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Youxi988

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by Arlyn Hernandez
Youxi988 Affordable Cabinet Hardware 1
photo by sara ligorria-tramp for ehd | from: velinda’s tiny kitchen reveal

Every article I’ve probably ever read or written about rental hacks to “level up” your home style—and there have been A LOT—involves swapping out hardware in one form or another. Whether that means changing all the knobs in your kitchen, your bathroom vanity or just some DIY furniture rehab you’re working on, evidently, the key to all sad rental woes lies in a roughly 1-inch piece of metal. Ha. But for real, the difference new cabinet knobs and pulls can make in a kitchen or bath is MONUMENTAL and oftentimes, it’s one of the only things you have any control over when you’re beholden to an uptight lease agreement.

Let’s take Brady’s kitchen MOTO for instance (below). Yes, there were a ton of other night-and-day swaps (those floors, the paint, the light fixtures) but the brass knobs he added nearly instantaneously transformed his galley kitchen cabinetry in particular.

Youxi988 Affordable Cabinet Hardware 2
after photo by | from: brady’s kitchen makeover reveal

Jess also did a switcheroo in her rental kitchen and the matte black knobs serve to add a cool punch and edginess to an otherwise casual Cali vibe. She sourced hers from Etsy vendor for $8 a pop, so for under $50, her cabinetry got a totally reversible makeover. The best course of action if you’re a renter is to stick to using the same holes you’ve been endowed, that way when you’re moving out, you just need to screw back on the original handles (be sure to keep them safe and sound…I keep mine in a ziplock bag with the screws in a drawer either right in the same spot or wherever I store all my utility items). Granted, if you’re an owner, you have a blank check to do whatever you want (but you already know that).

Youxi988 Affordable Cabinet Hardware 3
photo by sara ligorria-tramp for ehd | from: jess’ genius rental kitchen hack

The “jewelry” of the kitchen and bathroom feels like it can end up being a huge expense, and look, it can be. Once upon a time, I bought to use as nightstands and proceeded to spend an additional $300 on brass campaign-style handles for a hack I had up my sleeve…it was like wearing Old Navy ballet flats with a Carolina Herrera gown. If the final look makes you happy (it did) then who cares, but it still feels a little…wrong. Anyhow, I don’t regret the decision, and still have those nightstands in my guest bedroom but the point is, you don’t HAVE to spend a ton of money on awesome hardware. There are so many great options in-store and online now, especially at very reasonable price points (there’s a set of 10 for under $20 in our roundups, for instance).

For the three roundups that follow (knobs, bars and pulls), we stuck to a $10 budget and many ended up coming in way under, all of these can work equally well in a kitchen, bathroom or on furniture. Let’s take a look.

Knobs Under $10

Youxi988 Affordable Cabinet Hardware 4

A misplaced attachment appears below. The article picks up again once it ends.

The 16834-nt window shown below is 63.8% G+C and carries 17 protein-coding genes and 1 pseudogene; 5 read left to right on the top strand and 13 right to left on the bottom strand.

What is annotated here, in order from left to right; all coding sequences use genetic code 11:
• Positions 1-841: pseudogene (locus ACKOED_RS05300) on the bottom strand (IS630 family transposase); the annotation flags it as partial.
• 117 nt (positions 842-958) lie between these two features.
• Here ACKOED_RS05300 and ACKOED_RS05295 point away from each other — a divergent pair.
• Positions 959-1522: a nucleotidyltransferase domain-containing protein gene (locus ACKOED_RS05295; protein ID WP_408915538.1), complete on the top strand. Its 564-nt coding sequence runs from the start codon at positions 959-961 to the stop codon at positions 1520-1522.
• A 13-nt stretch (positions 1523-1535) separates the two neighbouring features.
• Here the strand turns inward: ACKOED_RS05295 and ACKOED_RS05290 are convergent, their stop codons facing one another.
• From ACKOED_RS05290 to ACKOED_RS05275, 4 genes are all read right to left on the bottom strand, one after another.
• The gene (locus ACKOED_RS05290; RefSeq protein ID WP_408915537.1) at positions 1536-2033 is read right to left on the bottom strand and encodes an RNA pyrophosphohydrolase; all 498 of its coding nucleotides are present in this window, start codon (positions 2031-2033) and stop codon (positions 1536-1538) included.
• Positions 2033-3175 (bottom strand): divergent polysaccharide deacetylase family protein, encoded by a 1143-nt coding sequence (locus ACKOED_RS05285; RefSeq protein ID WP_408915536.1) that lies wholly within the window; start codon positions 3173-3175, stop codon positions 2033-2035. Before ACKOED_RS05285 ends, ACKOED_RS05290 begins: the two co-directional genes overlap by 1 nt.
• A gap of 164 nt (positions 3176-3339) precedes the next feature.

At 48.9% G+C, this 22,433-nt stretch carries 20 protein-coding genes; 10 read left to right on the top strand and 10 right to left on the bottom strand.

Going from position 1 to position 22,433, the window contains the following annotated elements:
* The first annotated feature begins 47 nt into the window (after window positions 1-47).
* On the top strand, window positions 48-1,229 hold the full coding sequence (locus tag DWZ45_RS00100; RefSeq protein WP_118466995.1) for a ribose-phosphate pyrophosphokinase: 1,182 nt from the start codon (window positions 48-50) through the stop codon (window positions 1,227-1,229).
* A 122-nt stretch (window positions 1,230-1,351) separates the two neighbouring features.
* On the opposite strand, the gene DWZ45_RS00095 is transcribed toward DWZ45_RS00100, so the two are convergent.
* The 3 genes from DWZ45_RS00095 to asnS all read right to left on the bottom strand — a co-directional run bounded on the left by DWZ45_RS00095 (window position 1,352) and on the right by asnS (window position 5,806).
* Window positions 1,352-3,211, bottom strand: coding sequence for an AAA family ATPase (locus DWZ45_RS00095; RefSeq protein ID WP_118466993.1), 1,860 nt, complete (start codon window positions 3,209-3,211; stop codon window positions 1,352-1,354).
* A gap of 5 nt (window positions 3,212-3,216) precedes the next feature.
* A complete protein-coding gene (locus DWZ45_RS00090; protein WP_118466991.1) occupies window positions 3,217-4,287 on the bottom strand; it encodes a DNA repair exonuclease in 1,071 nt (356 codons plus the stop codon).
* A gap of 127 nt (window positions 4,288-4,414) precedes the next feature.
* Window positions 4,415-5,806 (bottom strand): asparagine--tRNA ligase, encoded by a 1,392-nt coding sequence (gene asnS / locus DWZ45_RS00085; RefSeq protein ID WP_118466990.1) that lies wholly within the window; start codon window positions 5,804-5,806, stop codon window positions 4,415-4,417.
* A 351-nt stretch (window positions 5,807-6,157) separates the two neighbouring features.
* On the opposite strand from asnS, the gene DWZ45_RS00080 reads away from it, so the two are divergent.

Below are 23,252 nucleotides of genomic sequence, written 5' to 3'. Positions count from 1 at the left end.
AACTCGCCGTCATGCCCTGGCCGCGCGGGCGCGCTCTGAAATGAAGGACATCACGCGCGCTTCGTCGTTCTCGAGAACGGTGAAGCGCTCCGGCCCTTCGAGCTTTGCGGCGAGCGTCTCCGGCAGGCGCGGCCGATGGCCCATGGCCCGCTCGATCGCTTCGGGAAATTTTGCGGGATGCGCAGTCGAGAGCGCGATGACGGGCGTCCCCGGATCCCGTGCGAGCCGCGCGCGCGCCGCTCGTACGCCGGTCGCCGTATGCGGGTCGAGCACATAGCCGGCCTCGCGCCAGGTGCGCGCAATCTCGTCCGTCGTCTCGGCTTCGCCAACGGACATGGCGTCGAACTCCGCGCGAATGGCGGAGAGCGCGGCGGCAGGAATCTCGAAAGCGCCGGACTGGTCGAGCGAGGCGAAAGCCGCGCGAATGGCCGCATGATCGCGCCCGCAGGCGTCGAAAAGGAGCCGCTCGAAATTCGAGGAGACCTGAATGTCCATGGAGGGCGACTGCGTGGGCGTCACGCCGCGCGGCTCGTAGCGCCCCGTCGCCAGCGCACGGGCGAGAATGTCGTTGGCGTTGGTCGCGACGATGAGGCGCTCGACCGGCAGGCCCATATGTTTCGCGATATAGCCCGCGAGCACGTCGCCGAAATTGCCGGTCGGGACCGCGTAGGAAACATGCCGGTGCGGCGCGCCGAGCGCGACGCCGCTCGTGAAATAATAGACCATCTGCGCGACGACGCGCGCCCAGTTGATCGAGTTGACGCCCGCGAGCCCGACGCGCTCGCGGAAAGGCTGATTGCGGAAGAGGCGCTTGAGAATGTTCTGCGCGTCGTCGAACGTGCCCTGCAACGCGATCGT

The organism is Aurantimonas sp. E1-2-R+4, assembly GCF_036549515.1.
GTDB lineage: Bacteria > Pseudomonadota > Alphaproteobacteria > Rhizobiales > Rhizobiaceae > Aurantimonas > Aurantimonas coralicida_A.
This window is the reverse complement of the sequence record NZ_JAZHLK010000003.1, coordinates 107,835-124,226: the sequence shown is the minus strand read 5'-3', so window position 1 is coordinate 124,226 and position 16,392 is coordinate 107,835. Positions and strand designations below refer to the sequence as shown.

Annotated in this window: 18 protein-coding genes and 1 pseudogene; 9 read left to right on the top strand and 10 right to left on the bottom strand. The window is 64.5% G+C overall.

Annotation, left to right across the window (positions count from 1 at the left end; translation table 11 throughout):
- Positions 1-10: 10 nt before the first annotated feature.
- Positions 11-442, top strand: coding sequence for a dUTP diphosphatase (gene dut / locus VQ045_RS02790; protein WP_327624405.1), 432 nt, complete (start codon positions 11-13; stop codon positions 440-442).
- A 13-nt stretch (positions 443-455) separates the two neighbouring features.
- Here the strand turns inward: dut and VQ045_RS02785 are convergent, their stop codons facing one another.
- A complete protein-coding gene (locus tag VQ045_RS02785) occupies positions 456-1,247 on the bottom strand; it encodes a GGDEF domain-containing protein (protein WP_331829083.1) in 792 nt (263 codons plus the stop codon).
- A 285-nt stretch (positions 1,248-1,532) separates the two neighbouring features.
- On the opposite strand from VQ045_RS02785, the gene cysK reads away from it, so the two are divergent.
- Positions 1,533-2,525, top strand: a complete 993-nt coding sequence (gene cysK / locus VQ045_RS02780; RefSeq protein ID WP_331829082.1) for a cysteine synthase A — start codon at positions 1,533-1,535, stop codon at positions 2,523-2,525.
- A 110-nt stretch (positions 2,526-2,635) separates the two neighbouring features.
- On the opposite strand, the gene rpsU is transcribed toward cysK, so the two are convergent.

photo by sara ligorria-tramp for ehd | from: how I transformed a dark basement bathroom into a bright modern space

Knobs are awesome for one main reason: there’s no measuring center to center or making sure whatever holes you might need to drill are level. One hole and done, people. Knobs tend to come off a little more traditional in style, but Jess dug up a 30 that are a great mix of aesthetics no matter what you’re looking for. For instance, the knurled knobs from are the cool kids in school right now…matte black, textural, diminutive (all of which are very “in” right now in hardware). Wood will always lend a warm mid-century style to your space/piece, so if you’re into that, check out , and . is very similar to what Emily used on her powder bath vanity (a set of 2 is $9!) and I’m pretty obsessed in general with the wood-and-brass mix of .

Youxi988 Affordable Cabinet Hardware 5

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Cabinet Handles $10 & Under

Youxi988 Affordable Cabinet Hardware 6
photo by sara ligorria-tramp for ehd | from: portland master bathroom reveal

Handles and bars tend to be a little pricier than knobs, but they’re larger so…makes sense. Note that most of the measurements you’ll see are center to center of where the screws go (not the total length of the piece of hardware. Of course, we love us some brushed/satin brass or matte black, but polished nickel is quickly becoming one of our favorite finishes for more traditional spaces. Emily used it in the Portland Project and every time I saw it, it made me question my dedication to brass. It’s warmer than chrome and has more depth then brushed nickel (you can witness that in ). The simplicity of and are really nice while seems so special. I think these would be particularly beautiful on a dresser or cabinet you’re re-doing. I have something similar to on a console I painted a soft Swedish blue and the rose gold against the pale cool tone is pretty nice (IMHO).

Youxi988 Affordable Cabinet Hardware 7

1. | 2. | 3. | 4. | 5. | 6. | 7. | 8. | 9. | 10. | 11. | 12. | 13. | 14. | 15.

Cabinet Pulls $10 & Under

Youxi988 Affordable Cabinet Hardware 8
photo by sara ligorria-tramp for ehd | from: mountain house kitchen renovation reveal